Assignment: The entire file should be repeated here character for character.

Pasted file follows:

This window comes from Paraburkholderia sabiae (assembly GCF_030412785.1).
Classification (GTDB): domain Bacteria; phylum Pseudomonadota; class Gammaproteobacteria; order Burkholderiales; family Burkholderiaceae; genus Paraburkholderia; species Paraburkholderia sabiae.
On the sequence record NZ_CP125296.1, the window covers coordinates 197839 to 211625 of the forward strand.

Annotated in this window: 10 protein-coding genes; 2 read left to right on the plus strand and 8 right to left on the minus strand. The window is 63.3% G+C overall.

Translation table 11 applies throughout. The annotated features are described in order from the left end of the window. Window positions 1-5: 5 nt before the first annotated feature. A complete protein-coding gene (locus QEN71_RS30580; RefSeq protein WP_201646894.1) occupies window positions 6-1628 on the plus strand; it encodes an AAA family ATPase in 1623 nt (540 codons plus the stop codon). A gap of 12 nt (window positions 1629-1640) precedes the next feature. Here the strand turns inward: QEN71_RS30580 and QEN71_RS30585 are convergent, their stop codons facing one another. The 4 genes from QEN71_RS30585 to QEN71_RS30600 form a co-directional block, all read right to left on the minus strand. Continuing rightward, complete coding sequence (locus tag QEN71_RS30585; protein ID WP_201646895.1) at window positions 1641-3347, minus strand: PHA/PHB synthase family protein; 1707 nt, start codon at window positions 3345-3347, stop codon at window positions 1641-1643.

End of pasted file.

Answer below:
This window comes from Paraburkholderia sabiae (assembly GCF_030412785.1).
Classification (GTDB): domain Bacteria; phylum Pseudomonadota; class Gammaproteobacteria; order Burkholderiales; family Burkholderiaceae; genus Paraburkholderia; species Paraburkholderia sabiae.
On the sequence record NZ_CP125296.1, the window covers coordinates 197839 to 211625 of the forward strand.

Annotated in this window: 10 protein-coding genes; 2 read left to right on the plus strand and 8 right to left on the minus strand. The window is 63.3% G+C overall.

Translation table 11 applies throughout. The annotated features are described in order from the left end of the window. Window positions 1-5: 5 nt before the first annotated feature. A complete protein-coding gene (locus QEN71_RS30580; RefSeq protein WP_201646894.1) occupies window positions 6-1628 on the plus strand; it encodes an AAA family ATPase in 1623 nt (540 codons plus the stop codon). A gap of 12 nt (window positions 1629-1640) precedes the next feature. Here the strand turns inward: QEN71_RS30580 and QEN71_RS30585 are convergent, their stop codons facing one another. The 4 genes from QEN71_RS30585 to QEN71_RS30600 form a co-directional block, all read right to left on the minus strand. Continuing rightward, complete coding sequence (locus tag QEN71_RS30585; protein ID WP_201646895.1) at window positions 1641-3347, minus strand: PHA/PHB synthase family protein; 1707 nt, start codon at window positions 3345-3347, stop codon at window positions 1641-1643.